Water Sampling

Water SamplingIn July 2011, a group of Wildflower Preserve volunteers began regular water quality sampling on the six major ponds at the preserve.  The sampling work is conducted using procedures and equipment provided as part of the University of Florida’s statewide LakeWatch program.  Each month our volunteers launch kayaks into the ponds and collect samples to study total nitrogen, phosphorus, and chlorophyll levels.  We also collect samples every second month at three locations on Lemon Creek.

Three of our ponds have heavy coverings of floating aquatic vegetation, specifically duckweed and azolla.  In contrast, the other three ponds are relatively clear.  The results from the sampling work show us that the water quality characteristics in these two sets of ponds are very different.

The three “clear” ponds (labeled 4, 5, 6 on the charts below) have nutrient and chlorophyll levels that are within and sometimes above the ranges for similar Florida lakes and ponds that are categorized as “eutrophic”.  Florida Lake Watch brochures tell us that “A eutrophic waterbody is capable of producing and supporting an abundance of living organisms (plants, fish and wildlife).”

While the “clear” ponds have relatively high nutrient levels, the nutrient readings for our three duckweed-covered ponds (# 1, 2, and 3) are much higher.  These very high nutrient loads are contributing to the excess surface vegetation growth on the ponds.  That vegetation blocks sunlight to the lower levels of the ponds, reducing algae growth and leading to low dissolved oxygen levels that limit the ability of fish and other aquatic wildlife to survive in the ponds.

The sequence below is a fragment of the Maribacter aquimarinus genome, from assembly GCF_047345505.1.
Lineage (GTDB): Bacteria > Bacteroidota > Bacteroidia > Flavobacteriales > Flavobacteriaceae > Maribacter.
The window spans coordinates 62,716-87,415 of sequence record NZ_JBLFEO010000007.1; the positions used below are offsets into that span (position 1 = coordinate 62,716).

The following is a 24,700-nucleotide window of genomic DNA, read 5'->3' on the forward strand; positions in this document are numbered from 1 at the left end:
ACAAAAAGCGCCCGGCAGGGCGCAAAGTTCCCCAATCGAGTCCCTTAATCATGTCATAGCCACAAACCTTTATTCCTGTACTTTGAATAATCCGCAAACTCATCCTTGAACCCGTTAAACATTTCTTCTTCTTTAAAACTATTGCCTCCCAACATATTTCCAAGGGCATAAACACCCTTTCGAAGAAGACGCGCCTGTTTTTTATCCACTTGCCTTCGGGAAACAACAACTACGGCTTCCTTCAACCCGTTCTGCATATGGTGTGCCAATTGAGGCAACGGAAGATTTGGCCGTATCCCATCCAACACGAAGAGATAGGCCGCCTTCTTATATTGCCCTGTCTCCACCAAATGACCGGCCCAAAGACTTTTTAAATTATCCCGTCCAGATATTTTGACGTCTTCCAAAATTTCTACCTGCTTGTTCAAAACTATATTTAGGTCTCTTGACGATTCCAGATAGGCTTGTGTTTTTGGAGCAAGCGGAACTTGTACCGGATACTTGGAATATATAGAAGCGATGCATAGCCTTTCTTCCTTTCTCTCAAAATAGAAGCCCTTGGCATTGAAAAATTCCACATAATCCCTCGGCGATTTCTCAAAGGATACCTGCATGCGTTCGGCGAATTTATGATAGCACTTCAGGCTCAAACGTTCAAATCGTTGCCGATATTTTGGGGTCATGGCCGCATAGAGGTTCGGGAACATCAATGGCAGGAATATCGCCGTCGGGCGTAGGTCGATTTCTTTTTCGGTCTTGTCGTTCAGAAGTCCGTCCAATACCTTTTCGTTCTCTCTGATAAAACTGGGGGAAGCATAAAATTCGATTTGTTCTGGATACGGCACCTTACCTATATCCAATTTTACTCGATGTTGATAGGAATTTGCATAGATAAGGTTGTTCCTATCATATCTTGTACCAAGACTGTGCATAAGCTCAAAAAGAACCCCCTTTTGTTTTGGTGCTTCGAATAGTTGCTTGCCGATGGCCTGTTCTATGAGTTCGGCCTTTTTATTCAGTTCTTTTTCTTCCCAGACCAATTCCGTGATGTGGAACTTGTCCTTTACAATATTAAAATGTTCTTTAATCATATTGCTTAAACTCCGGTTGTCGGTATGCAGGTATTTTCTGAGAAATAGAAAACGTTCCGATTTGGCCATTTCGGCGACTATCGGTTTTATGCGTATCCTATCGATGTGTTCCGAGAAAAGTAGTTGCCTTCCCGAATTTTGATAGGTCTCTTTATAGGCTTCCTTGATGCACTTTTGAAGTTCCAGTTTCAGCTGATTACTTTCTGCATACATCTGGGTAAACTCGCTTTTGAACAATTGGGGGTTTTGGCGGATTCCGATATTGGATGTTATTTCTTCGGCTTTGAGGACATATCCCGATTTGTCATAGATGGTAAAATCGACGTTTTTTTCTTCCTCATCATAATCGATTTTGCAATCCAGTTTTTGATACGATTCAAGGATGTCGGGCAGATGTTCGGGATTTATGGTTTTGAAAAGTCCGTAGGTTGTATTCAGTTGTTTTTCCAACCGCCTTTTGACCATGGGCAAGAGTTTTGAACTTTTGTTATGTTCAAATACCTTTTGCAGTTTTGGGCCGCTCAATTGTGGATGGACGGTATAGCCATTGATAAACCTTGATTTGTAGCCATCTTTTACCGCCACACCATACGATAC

Click on the charts below to see the data readings from our LakeWatch water sampling work in the six Wildflower Ponds.

Improving water quality in our ponds over time will be beneficial not only to the Wildflower habitats, but also to LemonBay, because the ponds connect to one another and then feed into a drainage system that flows into Lemon Creek and from there into LemonBay.  We are talking with the Southwest Florida Water Management District about long-range plans to restore habitats and improve overall water quality in the preserve.

For the nearer term, we received a grant in November 2012 from the Charlotte Harbor National Estuary Program (CHNEP) to initiate water quality improvement work at the pond that we have named Duckweed Pond (pond #1). Click here to see how we’re using the grant funding.

We are always looking for new volunteers to help us with our water sampling and water quality work. – Please give the office a call at 941-830-8922 if you’d be willing to help!